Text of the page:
Big data has enabled researchers in life science to tackle complex problems in medicine, identify the drivers of diseases, and recommend potential treatments. But the huge amount of biomedical data also presents challenges: the data must be easily findable, accessible, interoperable, and reusable, or FAIR.
Achieving FAIRness is not an easy task. Methods seldom scale to big data. Formats for referencing data differ. Data often is distributed, requiring authentication with diverse institutional credentials. Common interfaces for accessing data are lacking.
But a team of researchers led by Argonne National Laboratory now have demonstrated that these difficulties can be overcome by leveraging a set of existing tools that facilitate data access, analysis and sharing regardless of scale or location.
“We wanted to use existing tools rather than requiring scientists to master yet another set of tools,” said Ravi Madduri, a computational scientist in Argonne’s Data Science and Learning division.
The tools selected included BDBag and Minid, for referencing and locating data and exchanging names; Globus, for data management, authentication and authorization; Globus Genomics, for parallel cloud-based computation; and Docker, for capturing a complete software stack in a “container” form that can be run on many platforms.
“Together these tools form a kind of data commons, providing a shared virtual space for handling big data computations easily and reliably,” Madduri said.
To demonstrate what can be achieved in this space, the team collaborated with researchers from the University of Chicago, the University of Southern California, Irvine, and the Institute for Systems Biology in Seattle on a case study in which they retrieved large datasets from the ENCODE public repository and used parallel cloud and workstation computation to identify candidate transcription factor binding sites. These sites are important in understanding the mechanisms involved in gene regulatory networks.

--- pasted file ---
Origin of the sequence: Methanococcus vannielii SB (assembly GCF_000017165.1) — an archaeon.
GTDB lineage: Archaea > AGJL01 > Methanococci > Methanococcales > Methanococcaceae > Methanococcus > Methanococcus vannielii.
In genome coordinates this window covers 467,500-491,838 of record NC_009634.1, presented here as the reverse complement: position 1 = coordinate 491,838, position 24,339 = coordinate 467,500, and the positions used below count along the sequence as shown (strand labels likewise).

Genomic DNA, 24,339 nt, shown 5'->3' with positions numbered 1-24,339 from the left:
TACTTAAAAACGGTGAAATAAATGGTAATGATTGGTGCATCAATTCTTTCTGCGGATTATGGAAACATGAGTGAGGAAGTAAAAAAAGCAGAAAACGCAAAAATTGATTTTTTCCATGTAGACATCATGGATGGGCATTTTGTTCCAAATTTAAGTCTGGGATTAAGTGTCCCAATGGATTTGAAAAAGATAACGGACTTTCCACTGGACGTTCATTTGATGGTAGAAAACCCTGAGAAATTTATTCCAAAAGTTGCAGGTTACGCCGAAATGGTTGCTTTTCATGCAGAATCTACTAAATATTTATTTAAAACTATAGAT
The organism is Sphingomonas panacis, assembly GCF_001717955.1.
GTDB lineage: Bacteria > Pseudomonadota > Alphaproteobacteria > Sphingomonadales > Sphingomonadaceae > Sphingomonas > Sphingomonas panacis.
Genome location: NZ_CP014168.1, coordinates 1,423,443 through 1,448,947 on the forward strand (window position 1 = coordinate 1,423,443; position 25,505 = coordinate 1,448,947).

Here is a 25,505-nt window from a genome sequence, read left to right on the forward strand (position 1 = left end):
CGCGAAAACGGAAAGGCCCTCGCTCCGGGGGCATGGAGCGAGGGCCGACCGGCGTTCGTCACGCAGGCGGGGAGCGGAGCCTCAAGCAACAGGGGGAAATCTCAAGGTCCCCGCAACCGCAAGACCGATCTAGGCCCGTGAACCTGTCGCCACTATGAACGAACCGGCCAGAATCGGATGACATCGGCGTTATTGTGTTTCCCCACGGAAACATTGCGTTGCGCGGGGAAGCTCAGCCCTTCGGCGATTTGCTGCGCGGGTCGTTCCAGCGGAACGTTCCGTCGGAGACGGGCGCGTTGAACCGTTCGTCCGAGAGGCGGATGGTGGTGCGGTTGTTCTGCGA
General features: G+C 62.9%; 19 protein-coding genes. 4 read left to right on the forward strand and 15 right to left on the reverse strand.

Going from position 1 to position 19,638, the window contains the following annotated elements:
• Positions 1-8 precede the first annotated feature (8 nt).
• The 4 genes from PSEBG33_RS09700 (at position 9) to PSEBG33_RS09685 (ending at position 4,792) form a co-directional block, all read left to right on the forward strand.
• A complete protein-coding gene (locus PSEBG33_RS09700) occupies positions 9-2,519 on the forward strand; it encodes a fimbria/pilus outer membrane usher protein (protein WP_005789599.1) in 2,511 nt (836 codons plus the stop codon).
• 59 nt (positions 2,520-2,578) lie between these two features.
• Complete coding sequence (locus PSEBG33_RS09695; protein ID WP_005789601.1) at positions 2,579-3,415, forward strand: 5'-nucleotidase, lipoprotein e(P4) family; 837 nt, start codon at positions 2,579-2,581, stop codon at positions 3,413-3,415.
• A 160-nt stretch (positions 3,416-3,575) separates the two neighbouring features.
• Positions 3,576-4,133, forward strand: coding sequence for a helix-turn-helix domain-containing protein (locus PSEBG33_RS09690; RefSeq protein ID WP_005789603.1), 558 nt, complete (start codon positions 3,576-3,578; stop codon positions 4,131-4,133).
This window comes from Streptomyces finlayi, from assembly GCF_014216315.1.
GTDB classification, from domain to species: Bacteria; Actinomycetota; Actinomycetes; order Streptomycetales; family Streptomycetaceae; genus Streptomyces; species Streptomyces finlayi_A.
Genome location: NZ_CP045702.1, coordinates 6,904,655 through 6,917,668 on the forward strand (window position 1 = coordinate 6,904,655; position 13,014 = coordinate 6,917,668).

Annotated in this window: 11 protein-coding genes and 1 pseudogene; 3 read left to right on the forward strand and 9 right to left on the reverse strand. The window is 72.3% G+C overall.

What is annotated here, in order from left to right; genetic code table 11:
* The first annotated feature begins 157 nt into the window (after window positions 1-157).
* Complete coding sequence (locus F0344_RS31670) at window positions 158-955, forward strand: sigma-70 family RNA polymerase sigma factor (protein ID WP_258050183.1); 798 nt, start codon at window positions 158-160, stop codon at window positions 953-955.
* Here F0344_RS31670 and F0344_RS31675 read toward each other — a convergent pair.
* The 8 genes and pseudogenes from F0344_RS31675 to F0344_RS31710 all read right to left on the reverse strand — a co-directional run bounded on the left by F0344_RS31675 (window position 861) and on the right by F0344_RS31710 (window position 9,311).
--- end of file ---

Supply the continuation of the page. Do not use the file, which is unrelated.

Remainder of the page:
In addition to using quantitative methods to measure FAIRness, the researchers asked 11 independent researchers to reproduce an analysis using the tools and a set of instructions. Of the 11 participants, 10 were able to successfully complete the analysis; one participant had trouble installing the programming language R needed to verify the results.
“The fact that most of these participants were able to reproduce our results is encouraging,” Madduri said. He added that “the feedback we received from the participants will be invaluable in improving the tools.”
For a full description of the work, see the paper “Reproducible big data science: A case study in continuous FAIRness,” by Ravi Madduri, Kyle Chard, Mike D’ Arcy, Segun C. Jung, Alexis Rodriguez, Dinanath Sulakhe, Eric W. Deutsch, Cory Funk, Ben Heavner, Matthew Richards, Paul Shannon, Gustavo Glusman, Nathan Price, Carl Kesselman, Ian Foster, PLOS One, April 11, 2019. https://doi.org/10.1371/journal.pone.0213013.
For an interesting article about the work, see the University of Chicago article